One particularly difficult-to-calculate feature in the complicated picture of Russian military money flows is corruption, which reaches mind-boggling proportions even in minimalistic official investigations (RIA Novosti, April 9). Scandals about hundreds of “dead souls” on the payrolls of military research institutes or fake research projects are exposed every month (Kommersant, March 2; RBC, April 18). The main driving force behind these revelations is the shrinking pool of officially declared state funding. Even in the all-powerful Federal Security Service (FSB), the head of the department supervising the financial sector was recently detained for bribery (RBC, April 25).
Financing of these structures is not included in the military expenditures, even if the Border Guard (subordinated to the FSB) is capable enough to capture three Ukrainian naval vessels in international waters near the Kerch Strait last November (see EDM, November 29, 2018). The main task of these forces is to ensure domestic security; and the brutal detention of liberal activists during the May 1 demonstration in St. Petersburg was supposed to demonstrate their readiness to protect the regime (Novaya Gazeta, May 1). Corruption goes hand in hand with this readiness, and the command of the heavily armed Russian National Guard (Rosgvardia) wants to make acquisitions secret so that embezzlement can be better covered up (Fontanka, April 27).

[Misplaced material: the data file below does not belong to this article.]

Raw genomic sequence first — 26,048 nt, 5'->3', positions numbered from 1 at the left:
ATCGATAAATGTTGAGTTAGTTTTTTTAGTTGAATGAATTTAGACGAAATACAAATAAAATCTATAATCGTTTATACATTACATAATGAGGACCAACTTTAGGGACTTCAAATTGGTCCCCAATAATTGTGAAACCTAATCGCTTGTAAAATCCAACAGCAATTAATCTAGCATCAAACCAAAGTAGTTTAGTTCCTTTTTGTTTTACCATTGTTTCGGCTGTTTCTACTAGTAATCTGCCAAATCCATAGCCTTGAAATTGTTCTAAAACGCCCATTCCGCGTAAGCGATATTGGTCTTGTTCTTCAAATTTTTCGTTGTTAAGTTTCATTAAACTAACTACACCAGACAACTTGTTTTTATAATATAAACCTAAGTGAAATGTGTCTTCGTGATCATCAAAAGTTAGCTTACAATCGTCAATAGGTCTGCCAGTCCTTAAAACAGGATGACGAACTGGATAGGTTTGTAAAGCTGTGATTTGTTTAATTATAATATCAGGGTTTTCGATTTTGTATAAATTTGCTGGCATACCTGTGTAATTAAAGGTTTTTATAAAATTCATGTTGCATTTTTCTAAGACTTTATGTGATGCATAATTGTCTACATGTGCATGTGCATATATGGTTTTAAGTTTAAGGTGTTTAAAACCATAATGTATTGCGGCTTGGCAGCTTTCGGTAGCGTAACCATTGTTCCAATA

The sum total of money spent on strengthening, modernizing and corrupting various elements of Russia’s superstructure of militarism is probably not known even to Putin, who quite possibly does not care to inquire. Some lobbies may suffer cuts, but the whole system appears perfectly sustainable, so that top generals keep building mansions in the Rublevka suburb outside Moscow, next to the dachas of “liberal” ministers (Navalny.com, April 24). This waste of resources condemns Russia to degradation and lost ground in the global competition for redefining the world order; but apparently these consequences are entirely acceptable for Putin’s court. Russia is not facing bankruptcy, and each new “wonder-weapon” seems affordable; and yet, progressive militarization generates an interplay of external and domestic risks that the Kremlin is ill-equipped to control.
Dr. Pavel K. Baev is a senior researcher at the International Peace Research Institute, Oslo (PRIO).
This article appeared originally at The Jamestown Foundation's Eurasia Daily Monitor.